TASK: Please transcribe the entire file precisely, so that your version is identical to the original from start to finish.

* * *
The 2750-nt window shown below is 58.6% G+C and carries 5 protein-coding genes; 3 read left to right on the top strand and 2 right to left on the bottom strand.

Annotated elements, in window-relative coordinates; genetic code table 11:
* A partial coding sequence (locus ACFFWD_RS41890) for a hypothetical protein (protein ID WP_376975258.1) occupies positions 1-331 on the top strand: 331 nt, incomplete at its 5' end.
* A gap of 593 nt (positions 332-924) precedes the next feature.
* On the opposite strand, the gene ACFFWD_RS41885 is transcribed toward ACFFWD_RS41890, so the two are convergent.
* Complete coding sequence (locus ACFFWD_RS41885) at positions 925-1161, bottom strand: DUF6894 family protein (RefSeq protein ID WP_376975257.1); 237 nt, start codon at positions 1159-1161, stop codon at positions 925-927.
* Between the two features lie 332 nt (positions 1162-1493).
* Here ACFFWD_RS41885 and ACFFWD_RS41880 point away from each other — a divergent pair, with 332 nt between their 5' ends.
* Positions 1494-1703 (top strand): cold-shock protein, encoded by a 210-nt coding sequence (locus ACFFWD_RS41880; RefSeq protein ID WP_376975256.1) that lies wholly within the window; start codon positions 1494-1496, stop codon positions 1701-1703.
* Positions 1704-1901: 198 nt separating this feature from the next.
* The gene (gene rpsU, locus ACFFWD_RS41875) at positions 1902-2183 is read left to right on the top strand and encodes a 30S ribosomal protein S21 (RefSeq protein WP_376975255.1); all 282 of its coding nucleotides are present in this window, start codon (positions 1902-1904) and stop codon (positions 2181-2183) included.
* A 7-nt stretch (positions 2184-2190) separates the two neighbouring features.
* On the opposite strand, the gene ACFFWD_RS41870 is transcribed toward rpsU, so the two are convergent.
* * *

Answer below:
The 2750-nt window shown below is 58.6% G+C and carries 5 protein-coding genes; 3 read left to right on the top strand and 2 right to left on the bottom strand.

Annotated elements, in window-relative coordinates; genetic code table 11:
* A partial coding sequence (locus ACFFWD_RS41890) for a hypothetical protein (protein ID WP_376975258.1) occupies positions 1-331 on the top strand: 331 nt, incomplete at its 5' end.
* A gap of 593 nt (positions 332-924) precedes the next feature.
* On the opposite strand, the gene ACFFWD_RS41885 is transcribed toward ACFFWD_RS41890, so the two are convergent.
* Complete coding sequence (locus ACFFWD_RS41885) at positions 925-1161, bottom strand: DUF6894 family protein (RefSeq protein ID WP_376975257.1); 237 nt, start codon at positions 1159-1161, stop codon at positions 925-927.
* Between the two features lie 332 nt (positions 1162-1493).
* Here ACFFWD_RS41885 and ACFFWD_RS41880 point away from each other — a divergent pair, with 332 nt between their 5' ends.
* Positions 1494-1703 (top strand): cold-shock protein, encoded by a 210-nt coding sequence (locus ACFFWD_RS41880; RefSeq protein ID WP_376975256.1) that lies wholly within the window; start codon positions 1494-1496, stop codon positions 1701-1703.
* Positions 1704-1901: 198 nt separating this feature from the next.
* The gene (gene rpsU, locus ACFFWD_RS41875) at positions 1902-2183 is read left to right on the top strand and encodes a 30S ribosomal protein S21 (RefSeq protein WP_376975255.1); all 282 of its coding nucleotides are present in this window, start codon (positions 1902-1904) and stop codon (positions 2181-2183) included.
* A 7-nt stretch (positions 2184-2190) separates the two neighbouring features.
* On the opposite strand, the gene ACFFWD_RS41870 is transcribed toward rpsU, so the two are convergent.